MY VOTE MY Voice
This student was a strong IB candidate with a predicted score of 42/45 at a school with consistent US outflow. She had an ACT score of 35, and, when we met her, was interested in Political Science. She had engaged in volunteer work for a local low-income community, and was a successful student-athlete; a member of the school football, basketball, and athletics team.
We first helped her focus her interest in politics through a series of online courses and readings; she gradually discovered her passion in broadening access to the franchise, which happened to coincide with the Indian governmental elections. We worked with her to structure an internship at the Election Commission, after which we gained additional work experience at the BJP IT Cell, where she learned about micro-messaging and social media targeting. On the basis of these experiences, she gained admission to YYGS, where she concentrated in International Relations.
This candidate ultimately culminated her profile by founding “My Vote My Voice”, a direct-action social initiative in which she helped Indian domestic migrants change their voter registration to reflect their address change in Delhi. This is an important but often ignored social issue in India, which possesses more than 100 million domestic migrants, who leave their hometowns for more opportunities and better employment – only to find themselves effectively disenfranchised stripped of the voice promised them through democratic direct representation.
This candidate held a series of voter registration camps throughout Delhi – at factories, NGOs, and churches – and ended up directly enfranchising more than 100 new voters, whom she also escorted to the polls on the morning of the Delhi Municipal elections. She additionally held a camp in Mumbai, where she trained other student volunteers in voter-enrolment procedures, and ultimately was given permission to found her school’s first Politics Club. She supported her project with a website, project report, and short video series. In her application essays, this candidate movingly recounted the humour and pathos of her project, and eventually gained admission to Georgetown SFS and Duke.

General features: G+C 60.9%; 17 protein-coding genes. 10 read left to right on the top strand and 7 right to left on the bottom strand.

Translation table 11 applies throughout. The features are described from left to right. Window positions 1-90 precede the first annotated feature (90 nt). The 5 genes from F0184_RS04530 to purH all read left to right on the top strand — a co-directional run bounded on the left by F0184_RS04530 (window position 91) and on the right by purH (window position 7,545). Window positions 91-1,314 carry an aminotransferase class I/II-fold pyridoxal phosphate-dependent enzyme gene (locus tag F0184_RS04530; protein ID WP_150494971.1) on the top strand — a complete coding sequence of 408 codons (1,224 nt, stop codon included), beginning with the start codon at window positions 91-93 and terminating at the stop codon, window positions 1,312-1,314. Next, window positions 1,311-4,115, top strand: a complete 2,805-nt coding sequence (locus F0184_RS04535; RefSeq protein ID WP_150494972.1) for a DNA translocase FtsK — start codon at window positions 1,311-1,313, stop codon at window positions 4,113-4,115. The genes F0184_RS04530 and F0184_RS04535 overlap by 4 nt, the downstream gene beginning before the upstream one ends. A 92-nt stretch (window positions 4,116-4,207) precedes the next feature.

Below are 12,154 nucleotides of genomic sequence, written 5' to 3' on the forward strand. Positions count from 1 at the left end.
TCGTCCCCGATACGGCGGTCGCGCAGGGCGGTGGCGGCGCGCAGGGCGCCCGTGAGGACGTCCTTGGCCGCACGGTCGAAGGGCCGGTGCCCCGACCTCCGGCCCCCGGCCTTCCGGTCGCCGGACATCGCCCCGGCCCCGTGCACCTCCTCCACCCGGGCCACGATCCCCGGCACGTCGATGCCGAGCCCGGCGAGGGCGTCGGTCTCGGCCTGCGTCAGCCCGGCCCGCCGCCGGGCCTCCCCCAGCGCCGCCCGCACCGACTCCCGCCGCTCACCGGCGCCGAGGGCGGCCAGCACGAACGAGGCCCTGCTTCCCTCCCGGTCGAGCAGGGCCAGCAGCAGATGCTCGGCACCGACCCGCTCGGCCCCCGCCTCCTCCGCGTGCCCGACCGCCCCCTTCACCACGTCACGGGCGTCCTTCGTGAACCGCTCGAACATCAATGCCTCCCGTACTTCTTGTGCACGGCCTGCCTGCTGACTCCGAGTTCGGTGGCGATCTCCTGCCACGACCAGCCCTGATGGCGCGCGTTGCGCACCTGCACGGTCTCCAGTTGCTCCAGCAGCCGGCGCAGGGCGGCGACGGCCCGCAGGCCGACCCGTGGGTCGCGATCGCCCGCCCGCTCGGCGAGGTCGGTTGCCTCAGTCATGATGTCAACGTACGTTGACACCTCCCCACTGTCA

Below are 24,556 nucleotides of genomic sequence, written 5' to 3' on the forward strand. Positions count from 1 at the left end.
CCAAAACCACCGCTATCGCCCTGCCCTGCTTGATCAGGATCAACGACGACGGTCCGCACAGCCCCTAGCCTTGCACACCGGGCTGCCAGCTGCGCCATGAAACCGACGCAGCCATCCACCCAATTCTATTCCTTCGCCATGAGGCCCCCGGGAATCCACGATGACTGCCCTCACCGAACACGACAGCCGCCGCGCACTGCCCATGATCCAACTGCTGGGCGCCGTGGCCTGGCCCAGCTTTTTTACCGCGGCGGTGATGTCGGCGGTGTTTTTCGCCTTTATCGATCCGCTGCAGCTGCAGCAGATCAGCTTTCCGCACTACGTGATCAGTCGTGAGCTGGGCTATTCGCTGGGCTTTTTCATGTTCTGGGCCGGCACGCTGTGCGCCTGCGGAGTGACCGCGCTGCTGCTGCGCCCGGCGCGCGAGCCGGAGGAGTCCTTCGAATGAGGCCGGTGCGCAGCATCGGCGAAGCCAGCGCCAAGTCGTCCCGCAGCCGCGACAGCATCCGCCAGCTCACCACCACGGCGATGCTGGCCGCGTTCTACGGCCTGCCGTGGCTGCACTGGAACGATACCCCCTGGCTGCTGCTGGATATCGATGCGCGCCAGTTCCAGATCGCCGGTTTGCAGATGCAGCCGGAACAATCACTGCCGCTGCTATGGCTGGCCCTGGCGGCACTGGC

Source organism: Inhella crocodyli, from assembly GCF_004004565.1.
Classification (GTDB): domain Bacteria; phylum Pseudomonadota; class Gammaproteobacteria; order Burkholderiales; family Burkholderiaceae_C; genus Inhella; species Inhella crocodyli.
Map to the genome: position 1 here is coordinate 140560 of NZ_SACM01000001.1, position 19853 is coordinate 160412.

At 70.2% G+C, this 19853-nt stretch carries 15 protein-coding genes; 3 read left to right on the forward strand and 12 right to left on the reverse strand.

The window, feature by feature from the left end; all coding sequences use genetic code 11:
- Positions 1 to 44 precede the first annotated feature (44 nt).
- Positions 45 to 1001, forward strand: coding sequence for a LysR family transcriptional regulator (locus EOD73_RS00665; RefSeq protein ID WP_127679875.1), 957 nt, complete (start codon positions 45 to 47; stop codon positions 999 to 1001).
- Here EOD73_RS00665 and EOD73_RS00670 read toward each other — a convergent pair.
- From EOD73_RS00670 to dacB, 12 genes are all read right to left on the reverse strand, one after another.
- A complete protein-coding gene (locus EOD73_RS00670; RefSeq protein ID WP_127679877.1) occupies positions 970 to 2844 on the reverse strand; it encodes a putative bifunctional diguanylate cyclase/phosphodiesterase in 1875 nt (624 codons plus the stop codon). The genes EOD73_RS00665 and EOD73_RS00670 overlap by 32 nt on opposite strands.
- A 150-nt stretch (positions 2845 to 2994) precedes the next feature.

Learn more about MVMV at http://www.myvotemyvoice.in/
This candidate was a strong ISC student at a school with moderate US outflow. She had an SAT score of 1510, and had participated in the Duke TIPS Summer Session, where she explored Economics. When we met her, this candidate was torn between potentially majoring in Economics or Biology, at which she equally excelled. At the time, she had accrued a strong record of social service with a religiously affiliated charity near her house, and had recently completed a research internship at an international bone marrow NGO, where she contributed simple analytics to the donor matching process.
The first action-item for this candidate was to help her understand that her academic interests in Economics and Biology could be combined in the specialisation of health economics, which explores issues relating to health care access and outcomes for the underprivileged; subsequently, we encouraged her to attempt the AP Micro and Macroeconomics exams (on which she got 5s) and begin reading Dr. Jeffrey Sachs’ The End of Poverty. She began working with the Breast Cancer Patient Benefit Foundation of India, and organised a fundraising event for them in her school; additionally, she undertook a structured research internship with a Delhi-based genetics company, and performed original research to a published science paper, for which she received acknowledgement.
This candidate’s interests in biology, economics, and women’s health advocacy found their ultimate expression in Jagruk, a grassroots cancer awareness initiative in which this candidate linked resources from NGOs around Delhi to provide first-time mammograms to low-income women. Breast cancer is the second most-common cancer in India, and disproportionately affects younger woman. This candidate wanted to radically and directly broaden access to mammograms for women in need, while better understanding the cultural and financial barriers to this relatively simple and inexpensive form of preventative healthcare.